Etiquette For Dummies
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The way you initially address your parents-in-law can have a lasting effect on them and can shape the future of your relationships. Every family is unique, so here are some basic guidelines of etiquette to keep you in safe territory until you figure out what works best in your own extended family.

If you can bring yourself to call your parents-in-law Mom and Dad, they'll probably be pleased. In many families, parents consider sons-in-law and daughters-in-law to be as close to them as their own children, and they appreciate that affectionate regard in return. But some people find this practice difficult, at least at first.

The safest tactic is to confess your uncertainty and ask your parents-in-law how they wish to be addressed. Be prepared to honor their response. If they ask you to use their first names, do so. If your mother-in-law asks to be called Mother Smith, so be it. If the answer is Mom, call her Mom. When everyone's parents are present, you may call your own parents Mom and Dad and your spouse's parents Mother Jones and Father Jones.

In all cases, using a pronoun instead of an actual name is an absolute no-no. When the person is within earshot, using words such as she and her is definitely not courteous, and the more you use them, the more rude they seem.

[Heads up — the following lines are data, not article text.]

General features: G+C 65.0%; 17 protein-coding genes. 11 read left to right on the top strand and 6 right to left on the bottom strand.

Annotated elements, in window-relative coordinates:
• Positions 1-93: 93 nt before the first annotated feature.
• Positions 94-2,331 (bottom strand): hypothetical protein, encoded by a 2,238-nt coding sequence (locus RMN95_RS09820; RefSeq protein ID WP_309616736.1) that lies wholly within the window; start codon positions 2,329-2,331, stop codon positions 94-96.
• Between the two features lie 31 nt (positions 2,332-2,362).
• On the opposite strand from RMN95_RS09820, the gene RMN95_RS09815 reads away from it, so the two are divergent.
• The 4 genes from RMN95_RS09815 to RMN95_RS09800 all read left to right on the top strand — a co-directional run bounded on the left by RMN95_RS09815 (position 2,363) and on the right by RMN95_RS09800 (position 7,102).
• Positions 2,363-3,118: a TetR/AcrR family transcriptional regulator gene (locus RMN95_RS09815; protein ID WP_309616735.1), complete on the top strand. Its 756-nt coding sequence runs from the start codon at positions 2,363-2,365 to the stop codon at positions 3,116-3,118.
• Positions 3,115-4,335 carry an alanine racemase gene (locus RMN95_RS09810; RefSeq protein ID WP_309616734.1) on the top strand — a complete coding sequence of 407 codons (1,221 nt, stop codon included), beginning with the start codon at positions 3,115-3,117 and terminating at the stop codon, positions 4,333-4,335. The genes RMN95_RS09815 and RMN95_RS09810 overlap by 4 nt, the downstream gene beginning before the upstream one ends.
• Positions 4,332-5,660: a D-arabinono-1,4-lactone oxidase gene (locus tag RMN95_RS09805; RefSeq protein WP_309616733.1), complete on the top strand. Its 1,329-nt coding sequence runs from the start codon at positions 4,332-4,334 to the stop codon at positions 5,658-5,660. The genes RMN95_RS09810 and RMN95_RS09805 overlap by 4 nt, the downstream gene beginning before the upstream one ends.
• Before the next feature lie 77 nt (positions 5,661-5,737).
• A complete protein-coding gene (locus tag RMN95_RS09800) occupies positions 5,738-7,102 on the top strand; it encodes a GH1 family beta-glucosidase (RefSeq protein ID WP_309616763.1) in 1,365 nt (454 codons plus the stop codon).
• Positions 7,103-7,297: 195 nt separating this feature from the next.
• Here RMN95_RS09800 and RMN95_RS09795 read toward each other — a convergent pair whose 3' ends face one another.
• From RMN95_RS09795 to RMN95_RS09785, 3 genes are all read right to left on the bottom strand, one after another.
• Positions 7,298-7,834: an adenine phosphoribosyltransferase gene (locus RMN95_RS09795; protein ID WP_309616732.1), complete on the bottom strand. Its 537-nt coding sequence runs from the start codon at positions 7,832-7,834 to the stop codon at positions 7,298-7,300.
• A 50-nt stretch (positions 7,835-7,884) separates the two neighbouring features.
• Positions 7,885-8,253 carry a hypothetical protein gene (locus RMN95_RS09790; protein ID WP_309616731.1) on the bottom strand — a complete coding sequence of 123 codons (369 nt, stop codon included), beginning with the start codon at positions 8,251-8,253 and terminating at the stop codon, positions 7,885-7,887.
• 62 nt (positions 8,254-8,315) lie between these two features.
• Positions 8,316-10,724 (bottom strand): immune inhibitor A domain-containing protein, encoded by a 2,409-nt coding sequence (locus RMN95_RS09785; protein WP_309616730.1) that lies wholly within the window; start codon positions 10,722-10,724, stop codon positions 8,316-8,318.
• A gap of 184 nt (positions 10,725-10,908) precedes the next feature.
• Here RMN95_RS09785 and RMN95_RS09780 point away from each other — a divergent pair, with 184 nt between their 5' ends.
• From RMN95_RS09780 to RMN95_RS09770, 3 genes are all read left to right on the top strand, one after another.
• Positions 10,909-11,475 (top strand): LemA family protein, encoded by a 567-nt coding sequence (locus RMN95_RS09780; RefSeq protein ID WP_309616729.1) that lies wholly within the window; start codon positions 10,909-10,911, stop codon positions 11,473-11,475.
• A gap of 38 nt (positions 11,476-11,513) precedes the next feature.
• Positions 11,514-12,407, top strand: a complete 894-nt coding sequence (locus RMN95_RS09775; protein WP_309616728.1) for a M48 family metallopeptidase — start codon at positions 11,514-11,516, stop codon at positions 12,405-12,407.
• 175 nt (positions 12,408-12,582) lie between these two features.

You can usually address your spouse's grandparents with their last names appended, as in "Grandma and Grandpa Smith" (unless there is no ambiguity, in which case you can call them simply "Grandma and Grandpa"). Some grandparents don't wish to "sound so old" to their adult grandchildren, though. Ask directly what the grandparents prefer to be called.

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Sue Fox is the author of Business Etiquette For Dummies and a Professional Member of the International Association of Protocol Consultants.

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